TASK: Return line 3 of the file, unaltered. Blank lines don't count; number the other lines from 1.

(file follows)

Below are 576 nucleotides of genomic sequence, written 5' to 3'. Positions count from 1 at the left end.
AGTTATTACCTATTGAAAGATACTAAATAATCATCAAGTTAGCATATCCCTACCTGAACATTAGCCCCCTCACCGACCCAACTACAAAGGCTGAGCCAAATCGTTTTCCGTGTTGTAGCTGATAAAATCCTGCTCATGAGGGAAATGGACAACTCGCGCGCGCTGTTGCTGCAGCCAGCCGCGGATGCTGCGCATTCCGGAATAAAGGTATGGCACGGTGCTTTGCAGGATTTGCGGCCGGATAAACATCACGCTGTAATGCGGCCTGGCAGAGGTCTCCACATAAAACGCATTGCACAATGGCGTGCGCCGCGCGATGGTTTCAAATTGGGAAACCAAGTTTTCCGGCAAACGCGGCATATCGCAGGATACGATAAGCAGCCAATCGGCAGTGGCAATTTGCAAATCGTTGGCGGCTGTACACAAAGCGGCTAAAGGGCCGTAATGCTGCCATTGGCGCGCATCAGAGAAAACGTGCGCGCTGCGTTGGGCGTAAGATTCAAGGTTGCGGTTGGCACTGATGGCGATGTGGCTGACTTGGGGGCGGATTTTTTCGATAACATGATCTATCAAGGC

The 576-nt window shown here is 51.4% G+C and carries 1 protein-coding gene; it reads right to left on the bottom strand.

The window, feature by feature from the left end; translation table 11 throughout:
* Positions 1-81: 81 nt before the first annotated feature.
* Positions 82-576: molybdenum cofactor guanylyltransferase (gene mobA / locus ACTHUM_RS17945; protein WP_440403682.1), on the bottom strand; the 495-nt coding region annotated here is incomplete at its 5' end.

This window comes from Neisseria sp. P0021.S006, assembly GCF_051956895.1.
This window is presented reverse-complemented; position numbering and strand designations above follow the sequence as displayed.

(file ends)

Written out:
The 576-nt window shown here is 51.4% G+C and carries 1 protein-coding gene; it reads right to left on the bottom strand.